# How to check if a float value is a whole number

To check if a float value is a whole number, use the `float.is_integer()`

method:

`>>> (1.0).is_integer()True>>> (1.555).is_integer()False`

The method was added to the `float`

type in Python 2.6.

Take into account that in Python 2, `1/3`

is `0`

(floor division for integer operands!), and that floating point arithmetic can be imprecise (a `float`

is an approximation using binary fractions, *not* a precise real number). But adjusting your loop a little this gives:

`>>> for n in range(12000, -1, -1):... if (n ** (1.0/3)).is_integer():... print n... 27810`

which means that anything over 3 cubed, (including 10648) was missed out due to the aforementioned imprecision:

`>>> (4**3) ** (1.0/3)3.9999999999999996>>> 10648 ** (1.0/3)21.999999999999996`

You'd have to check for numbers **close** to the whole number instead, or not use `float()`

to find your number. Like rounding down the cube root of `12000`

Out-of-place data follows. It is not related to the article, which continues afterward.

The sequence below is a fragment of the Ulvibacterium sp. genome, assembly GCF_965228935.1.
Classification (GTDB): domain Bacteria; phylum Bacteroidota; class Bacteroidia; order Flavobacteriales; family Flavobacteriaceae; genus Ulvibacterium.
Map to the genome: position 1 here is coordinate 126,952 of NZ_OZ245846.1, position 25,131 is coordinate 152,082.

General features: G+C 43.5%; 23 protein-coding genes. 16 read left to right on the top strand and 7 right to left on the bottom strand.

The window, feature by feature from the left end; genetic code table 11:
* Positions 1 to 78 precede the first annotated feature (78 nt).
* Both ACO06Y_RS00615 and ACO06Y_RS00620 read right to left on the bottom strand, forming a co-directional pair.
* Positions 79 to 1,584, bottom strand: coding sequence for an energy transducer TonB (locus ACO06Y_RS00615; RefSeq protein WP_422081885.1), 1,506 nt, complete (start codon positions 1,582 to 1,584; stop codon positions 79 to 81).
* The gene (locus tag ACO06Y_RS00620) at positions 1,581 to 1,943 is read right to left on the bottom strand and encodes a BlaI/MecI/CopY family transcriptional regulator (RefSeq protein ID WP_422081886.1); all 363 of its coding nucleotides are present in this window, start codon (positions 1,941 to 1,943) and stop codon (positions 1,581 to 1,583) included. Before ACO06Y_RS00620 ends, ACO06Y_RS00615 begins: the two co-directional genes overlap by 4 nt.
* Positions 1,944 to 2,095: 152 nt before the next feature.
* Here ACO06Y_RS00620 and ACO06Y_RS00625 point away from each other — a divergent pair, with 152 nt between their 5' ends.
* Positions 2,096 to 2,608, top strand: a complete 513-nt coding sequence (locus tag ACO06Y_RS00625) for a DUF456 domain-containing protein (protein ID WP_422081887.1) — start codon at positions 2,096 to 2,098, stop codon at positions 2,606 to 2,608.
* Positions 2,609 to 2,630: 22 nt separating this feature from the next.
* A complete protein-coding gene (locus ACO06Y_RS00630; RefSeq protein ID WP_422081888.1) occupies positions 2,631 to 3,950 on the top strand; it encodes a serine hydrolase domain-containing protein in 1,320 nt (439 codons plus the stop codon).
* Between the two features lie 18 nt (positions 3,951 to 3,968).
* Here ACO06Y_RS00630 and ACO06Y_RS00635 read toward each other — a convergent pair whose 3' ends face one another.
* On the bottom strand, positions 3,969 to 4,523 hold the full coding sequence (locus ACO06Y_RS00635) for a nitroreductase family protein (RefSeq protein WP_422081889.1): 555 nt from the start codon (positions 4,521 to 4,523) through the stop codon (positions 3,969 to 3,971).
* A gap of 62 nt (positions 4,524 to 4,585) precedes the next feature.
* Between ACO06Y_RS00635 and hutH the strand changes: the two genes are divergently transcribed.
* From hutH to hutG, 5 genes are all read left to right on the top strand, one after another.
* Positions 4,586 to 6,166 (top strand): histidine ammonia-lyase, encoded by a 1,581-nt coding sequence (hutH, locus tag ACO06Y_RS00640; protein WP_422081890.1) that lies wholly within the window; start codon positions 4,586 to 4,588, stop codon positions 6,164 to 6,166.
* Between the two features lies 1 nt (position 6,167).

:

`>>> int(12000 ** (1.0/3))22>>> 22 ** 310648`

If you are using Python 3.5 or newer, you can use the `math.isclose()`

function to see if a floating point value is within a configurable margin:

`>>> from math import isclose>>> isclose((4**3) ** (1.0/3), 4)True>>> isclose(10648 ** (1.0/3), 22)True`

For older versions, the naive implementation of that function (skipping error checking and ignoring infinity and NaN) as mentioned in PEP485:

`def isclose(a, b, rel_tol=1e-9, abs_tol=0.0): return abs(a - b) <= max(rel_tol * max(abs(a), abs(b)), abs_tol)`

We can use the modulo (%) operator. This tells us how many remainders we have when we divide x by y - expresses as `x % y`

. Every whole number must divide by 1, so if there is a remainder, it must not be a whole number.

This function will return a boolean, `True`

or `False`

, depending on whether `n`

is a whole number.

`def is_whole(n): return n % 1 == 0`